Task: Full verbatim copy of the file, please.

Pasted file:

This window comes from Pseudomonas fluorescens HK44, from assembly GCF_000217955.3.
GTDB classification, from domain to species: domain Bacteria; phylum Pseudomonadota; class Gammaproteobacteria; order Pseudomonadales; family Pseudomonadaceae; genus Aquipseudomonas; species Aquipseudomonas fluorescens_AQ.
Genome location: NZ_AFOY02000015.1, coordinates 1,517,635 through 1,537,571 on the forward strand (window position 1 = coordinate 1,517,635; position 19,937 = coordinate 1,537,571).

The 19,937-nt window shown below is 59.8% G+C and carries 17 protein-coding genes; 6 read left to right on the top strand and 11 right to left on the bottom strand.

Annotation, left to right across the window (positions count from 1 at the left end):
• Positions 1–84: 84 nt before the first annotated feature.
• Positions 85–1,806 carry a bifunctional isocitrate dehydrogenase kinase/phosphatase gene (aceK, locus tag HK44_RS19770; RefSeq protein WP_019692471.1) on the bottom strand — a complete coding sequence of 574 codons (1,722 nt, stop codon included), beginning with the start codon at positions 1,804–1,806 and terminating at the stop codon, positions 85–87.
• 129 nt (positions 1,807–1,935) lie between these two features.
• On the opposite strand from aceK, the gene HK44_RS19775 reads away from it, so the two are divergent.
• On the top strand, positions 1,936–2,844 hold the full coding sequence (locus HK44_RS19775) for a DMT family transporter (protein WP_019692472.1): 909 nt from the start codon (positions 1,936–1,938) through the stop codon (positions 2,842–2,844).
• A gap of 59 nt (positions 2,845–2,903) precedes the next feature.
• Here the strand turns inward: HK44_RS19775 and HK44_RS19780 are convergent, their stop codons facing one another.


This window comes from Pseudomonas fluorescens HK44, from assembly GCF_000217955.3.
GTDB classification, from domain to species: domain Bacteria; phylum Pseudomonadota; class Gammaproteobacteria; order Pseudomonadales; family Pseudomonadaceae; genus Aquipseudomonas; species Aquipseudomonas fluorescens_AQ.
Genome location: NZ_AFOY02000015.1, coordinates 1,517,635 through 1,537,571 on the forward strand (window position 1 = coordinate 1,517,635; position 19,937 = coordinate 1,537,571).

The 19,937-nt window shown below is 59.8% G+C and carries 17 protein-coding genes; 6 read left to right on the top strand and 11 right to left on the bottom strand.

Annotation, left to right across the window (positions count from 1 at the left end):
• Positions 1–84: 84 nt before the first annotated feature.
• Positions 85–1,806 carry a bifunctional isocitrate dehydrogenase kinase/phosphatase gene (aceK, locus tag HK44_RS19770; RefSeq protein WP_019692471.1) on the bottom strand — a complete coding sequence of 574 codons (1,722 nt, stop codon included), beginning with the start codon at positions 1,804–1,806 and terminating at the stop codon, positions 85–87.
• 129 nt (positions 1,807–1,935) lie between these two features.
• On the opposite strand from aceK, the gene HK44_RS19775 reads away from it, so the two are divergent.
• On the top strand, positions 1,936–2,844 hold the full coding sequence (locus HK44_RS19775) for a DMT family transporter (protein WP_019692472.1): 909 nt from the start codon (positions 1,936–1,938) through the stop codon (positions 2,842–2,844).
• A gap of 59 nt (positions 2,845–2,903) precedes the next feature.
• Here the strand turns inward: HK44_RS19775 and HK44_RS19780 are convergent, their stop codons facing one another.